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Model Programs Guide Literature Review: Mentoring

NCJ Number
249713
Date Published
Author(s)
Development Services Group, Inc.
Agencies
OJJDP-Sponsored
Annotation
Based on a literature review of research on juvenile mentoring programs, this paper discusses the theoretical foundation for such programs, mentoring models, the target population, and research evidence on outcomes of mentoring programs for participating youth.
Abstract
The goal of mentoring programs is to provide youth with positive non-parental adult models for positive behaviors, attitudes, and constructive guidance in dealing with troublesome issues. Various mentoring models are being used. “Informal mentoring” occurs whenever a youth has an ongoing relationship with an older person (e.g., a teacher, coach, or family friend) who provides guidance to the youth. The mentoring occurs through frequent, unstructured contacts with the adult in the course of a youth‘s routine activities. “Formal mentoring” occurs when programs provide volunteer mentors who are assigned to mentor selected youth at-risk for delinquent behavior. Such programs include recruitment of youth and volunteer mentors, the training of volunteer mentors, guidelines for matching volunteers and youth, and ongoing monitoring and training. Mentoring volunteers and youth agree to meet regularly to engage in various activities together. Several models of formal mentoring are “community-based mentoring” and “school-based mentoring.” Some less popular and more recent mentoring models include “group mentoring,” in which one mentor meets with a group of youth; “e-mentoring,” in which the mentoring pair communicate through the Internet; and “peer mentoring,” which uses other youth as mentors. A meta-analysis of evaluations of mentoring programs conducted in 2002 concluded that mentoring programs have only a modest or small benefit for the average youth (DuBois et al., 2002). Highly structured programs that included support for mentors produced the strongest effects. Based on this literature review, this paper recommends documenting implementation protocols, providing training and support programs for mentors, the development of strategies for reducing attrition of volunteers, and designing rigorous evaluations of outcomes and moderators of outcomes. 18 references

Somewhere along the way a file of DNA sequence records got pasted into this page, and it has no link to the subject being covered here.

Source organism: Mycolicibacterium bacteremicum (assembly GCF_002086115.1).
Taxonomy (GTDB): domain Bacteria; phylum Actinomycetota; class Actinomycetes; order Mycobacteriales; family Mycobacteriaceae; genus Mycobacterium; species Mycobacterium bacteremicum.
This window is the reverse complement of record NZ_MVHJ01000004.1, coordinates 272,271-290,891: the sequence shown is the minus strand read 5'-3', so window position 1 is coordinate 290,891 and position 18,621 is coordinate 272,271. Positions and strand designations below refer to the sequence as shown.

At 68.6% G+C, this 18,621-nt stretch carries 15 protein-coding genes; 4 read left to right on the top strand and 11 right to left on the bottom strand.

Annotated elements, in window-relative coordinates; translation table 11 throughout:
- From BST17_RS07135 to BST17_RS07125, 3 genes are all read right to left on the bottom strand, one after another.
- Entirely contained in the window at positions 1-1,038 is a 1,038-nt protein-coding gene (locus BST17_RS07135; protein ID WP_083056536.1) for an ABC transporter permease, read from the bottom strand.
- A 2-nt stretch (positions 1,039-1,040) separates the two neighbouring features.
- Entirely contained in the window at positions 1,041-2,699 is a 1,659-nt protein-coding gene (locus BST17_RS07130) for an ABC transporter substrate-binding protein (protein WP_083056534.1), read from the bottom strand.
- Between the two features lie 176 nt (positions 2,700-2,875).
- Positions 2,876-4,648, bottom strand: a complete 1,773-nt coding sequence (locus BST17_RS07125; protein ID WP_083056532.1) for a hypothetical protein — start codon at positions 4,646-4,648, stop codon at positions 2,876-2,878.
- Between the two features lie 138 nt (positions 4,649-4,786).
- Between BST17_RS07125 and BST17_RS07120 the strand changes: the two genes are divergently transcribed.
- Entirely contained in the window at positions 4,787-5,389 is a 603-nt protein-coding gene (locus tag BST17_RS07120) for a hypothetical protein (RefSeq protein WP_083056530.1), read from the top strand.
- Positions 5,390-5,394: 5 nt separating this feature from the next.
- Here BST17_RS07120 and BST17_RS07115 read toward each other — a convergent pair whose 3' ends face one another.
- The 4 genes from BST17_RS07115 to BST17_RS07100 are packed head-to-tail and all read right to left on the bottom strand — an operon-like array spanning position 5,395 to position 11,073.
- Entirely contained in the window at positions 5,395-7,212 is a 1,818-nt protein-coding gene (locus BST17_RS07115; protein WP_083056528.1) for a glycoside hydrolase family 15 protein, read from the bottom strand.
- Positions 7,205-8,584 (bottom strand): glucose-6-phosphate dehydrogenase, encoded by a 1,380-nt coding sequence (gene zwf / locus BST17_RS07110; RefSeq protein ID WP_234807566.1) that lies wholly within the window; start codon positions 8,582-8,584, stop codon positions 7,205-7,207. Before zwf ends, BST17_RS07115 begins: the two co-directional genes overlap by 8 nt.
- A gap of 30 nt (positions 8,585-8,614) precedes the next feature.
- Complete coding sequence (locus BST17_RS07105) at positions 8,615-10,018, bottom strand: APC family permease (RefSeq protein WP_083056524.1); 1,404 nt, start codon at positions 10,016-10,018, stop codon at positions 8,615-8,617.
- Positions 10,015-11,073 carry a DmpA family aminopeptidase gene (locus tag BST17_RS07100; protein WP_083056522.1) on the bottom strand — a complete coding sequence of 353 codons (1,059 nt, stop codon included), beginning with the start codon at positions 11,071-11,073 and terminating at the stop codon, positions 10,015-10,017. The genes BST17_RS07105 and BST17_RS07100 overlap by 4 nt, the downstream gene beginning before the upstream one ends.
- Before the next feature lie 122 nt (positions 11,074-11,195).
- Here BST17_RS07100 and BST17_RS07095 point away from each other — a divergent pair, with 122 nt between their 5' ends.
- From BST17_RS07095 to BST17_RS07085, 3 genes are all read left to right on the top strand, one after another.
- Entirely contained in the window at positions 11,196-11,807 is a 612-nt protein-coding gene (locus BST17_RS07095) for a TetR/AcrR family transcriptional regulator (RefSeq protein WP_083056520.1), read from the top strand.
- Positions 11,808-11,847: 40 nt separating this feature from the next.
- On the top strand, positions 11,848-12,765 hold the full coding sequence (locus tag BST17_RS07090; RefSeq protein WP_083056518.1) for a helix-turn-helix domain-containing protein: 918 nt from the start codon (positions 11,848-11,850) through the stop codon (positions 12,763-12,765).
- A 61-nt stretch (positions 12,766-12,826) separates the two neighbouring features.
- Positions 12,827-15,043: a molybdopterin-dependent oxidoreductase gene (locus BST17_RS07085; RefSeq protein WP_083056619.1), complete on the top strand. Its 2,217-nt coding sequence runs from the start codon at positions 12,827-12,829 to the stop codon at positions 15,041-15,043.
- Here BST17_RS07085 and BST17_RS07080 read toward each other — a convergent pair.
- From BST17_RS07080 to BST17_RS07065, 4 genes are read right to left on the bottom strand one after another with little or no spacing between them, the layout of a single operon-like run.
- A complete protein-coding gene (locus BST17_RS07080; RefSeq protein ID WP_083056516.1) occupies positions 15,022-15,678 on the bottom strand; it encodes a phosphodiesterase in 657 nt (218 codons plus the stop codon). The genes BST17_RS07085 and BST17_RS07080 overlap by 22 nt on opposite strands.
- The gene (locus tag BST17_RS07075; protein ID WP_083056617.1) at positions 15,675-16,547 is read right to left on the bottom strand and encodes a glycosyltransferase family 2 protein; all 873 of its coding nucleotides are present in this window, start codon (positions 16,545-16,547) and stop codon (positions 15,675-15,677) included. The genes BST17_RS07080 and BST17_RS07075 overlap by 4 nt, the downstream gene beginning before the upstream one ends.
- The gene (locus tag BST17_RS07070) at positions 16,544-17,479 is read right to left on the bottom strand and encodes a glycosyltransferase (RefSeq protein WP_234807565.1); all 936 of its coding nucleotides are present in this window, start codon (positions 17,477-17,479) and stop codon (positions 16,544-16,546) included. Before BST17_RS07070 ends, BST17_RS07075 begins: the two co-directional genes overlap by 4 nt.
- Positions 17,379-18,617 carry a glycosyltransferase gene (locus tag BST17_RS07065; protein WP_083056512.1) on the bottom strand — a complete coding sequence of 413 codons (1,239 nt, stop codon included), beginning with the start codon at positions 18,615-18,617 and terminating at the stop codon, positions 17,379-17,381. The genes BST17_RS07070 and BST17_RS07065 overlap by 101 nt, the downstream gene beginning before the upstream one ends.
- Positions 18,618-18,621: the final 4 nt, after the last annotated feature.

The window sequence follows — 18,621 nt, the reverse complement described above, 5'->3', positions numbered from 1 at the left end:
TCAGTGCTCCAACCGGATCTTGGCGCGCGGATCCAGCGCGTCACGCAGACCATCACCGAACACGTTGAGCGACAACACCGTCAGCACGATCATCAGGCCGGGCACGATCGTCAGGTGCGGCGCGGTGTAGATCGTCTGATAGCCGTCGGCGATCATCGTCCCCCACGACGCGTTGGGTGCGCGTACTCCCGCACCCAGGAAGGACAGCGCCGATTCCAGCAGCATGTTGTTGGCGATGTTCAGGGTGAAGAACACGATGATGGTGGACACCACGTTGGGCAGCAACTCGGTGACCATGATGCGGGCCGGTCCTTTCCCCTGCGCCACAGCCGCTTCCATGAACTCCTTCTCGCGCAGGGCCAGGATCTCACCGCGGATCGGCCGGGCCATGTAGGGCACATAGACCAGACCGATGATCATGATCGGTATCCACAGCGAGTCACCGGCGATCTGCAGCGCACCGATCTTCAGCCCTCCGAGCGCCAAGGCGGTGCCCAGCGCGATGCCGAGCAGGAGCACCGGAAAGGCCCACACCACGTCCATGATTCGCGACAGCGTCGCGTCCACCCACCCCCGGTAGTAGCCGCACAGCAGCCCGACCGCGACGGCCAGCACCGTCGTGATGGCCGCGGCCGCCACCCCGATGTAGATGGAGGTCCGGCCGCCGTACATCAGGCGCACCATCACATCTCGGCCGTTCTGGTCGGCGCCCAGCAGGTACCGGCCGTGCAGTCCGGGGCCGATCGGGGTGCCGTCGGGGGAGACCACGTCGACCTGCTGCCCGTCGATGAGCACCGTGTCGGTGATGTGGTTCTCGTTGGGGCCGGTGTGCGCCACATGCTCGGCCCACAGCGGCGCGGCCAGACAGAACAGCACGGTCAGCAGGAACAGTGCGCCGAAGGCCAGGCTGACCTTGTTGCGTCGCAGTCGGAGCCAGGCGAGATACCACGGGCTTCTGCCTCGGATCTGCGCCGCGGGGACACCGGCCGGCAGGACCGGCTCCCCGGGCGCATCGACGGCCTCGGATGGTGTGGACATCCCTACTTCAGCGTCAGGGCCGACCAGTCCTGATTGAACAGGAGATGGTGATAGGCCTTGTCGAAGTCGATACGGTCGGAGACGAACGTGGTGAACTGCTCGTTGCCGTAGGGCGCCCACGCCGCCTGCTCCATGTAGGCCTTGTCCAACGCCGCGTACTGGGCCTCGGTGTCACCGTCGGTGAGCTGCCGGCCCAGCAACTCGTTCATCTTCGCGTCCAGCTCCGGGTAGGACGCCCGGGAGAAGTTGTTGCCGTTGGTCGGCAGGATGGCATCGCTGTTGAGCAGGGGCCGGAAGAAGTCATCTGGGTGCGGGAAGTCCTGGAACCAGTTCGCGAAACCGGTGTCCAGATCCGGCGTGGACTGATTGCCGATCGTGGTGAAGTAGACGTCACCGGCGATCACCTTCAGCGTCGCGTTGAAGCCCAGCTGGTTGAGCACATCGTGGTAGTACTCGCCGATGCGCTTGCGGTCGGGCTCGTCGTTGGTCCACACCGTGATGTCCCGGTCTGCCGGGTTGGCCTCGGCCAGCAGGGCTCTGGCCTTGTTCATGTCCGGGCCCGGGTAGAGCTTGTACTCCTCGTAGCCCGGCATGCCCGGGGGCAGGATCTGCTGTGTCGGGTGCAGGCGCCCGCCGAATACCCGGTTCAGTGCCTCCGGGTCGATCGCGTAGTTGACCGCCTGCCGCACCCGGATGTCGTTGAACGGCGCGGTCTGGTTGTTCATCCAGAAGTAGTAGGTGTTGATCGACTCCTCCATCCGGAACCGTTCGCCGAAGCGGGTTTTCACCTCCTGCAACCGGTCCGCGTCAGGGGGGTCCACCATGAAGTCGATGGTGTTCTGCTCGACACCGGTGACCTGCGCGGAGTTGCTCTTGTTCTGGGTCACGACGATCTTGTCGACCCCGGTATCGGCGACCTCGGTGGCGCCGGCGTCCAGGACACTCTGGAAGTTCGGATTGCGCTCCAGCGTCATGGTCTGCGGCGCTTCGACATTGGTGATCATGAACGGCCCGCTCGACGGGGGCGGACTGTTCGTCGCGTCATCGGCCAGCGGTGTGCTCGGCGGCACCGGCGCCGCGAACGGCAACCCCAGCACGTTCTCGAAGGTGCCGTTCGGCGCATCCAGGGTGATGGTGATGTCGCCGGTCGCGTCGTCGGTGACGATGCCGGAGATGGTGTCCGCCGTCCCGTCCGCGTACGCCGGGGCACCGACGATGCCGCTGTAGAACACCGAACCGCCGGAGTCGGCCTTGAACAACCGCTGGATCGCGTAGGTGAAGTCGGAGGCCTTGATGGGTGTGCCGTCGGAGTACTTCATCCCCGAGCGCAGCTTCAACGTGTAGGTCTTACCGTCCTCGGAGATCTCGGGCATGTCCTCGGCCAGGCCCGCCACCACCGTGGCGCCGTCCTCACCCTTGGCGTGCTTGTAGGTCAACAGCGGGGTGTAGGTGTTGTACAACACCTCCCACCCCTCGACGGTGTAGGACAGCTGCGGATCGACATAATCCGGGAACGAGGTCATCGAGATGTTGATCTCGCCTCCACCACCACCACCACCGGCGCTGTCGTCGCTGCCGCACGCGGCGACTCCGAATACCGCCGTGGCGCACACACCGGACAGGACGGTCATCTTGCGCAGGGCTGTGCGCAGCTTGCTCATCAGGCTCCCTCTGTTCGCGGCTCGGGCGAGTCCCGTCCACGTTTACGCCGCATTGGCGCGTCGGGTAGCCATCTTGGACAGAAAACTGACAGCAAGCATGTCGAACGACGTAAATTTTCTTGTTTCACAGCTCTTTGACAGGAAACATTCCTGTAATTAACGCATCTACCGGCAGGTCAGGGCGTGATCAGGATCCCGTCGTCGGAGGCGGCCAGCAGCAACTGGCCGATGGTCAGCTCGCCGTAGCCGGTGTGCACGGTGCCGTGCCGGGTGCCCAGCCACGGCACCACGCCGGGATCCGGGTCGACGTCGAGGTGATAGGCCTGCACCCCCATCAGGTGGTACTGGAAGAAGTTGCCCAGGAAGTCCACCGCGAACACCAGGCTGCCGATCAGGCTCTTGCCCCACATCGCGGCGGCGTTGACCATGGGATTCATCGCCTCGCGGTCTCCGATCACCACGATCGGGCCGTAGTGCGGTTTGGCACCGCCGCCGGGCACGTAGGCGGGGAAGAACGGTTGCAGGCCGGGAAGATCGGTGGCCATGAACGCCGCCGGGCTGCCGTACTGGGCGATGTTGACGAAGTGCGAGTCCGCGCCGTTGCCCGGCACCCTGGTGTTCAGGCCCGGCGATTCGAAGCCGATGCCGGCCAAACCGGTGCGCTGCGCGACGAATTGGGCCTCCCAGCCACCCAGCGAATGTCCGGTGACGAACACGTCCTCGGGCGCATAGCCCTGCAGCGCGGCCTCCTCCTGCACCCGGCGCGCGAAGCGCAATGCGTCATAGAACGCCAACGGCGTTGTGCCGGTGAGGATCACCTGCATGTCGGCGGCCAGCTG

Date Created: February 7, 2016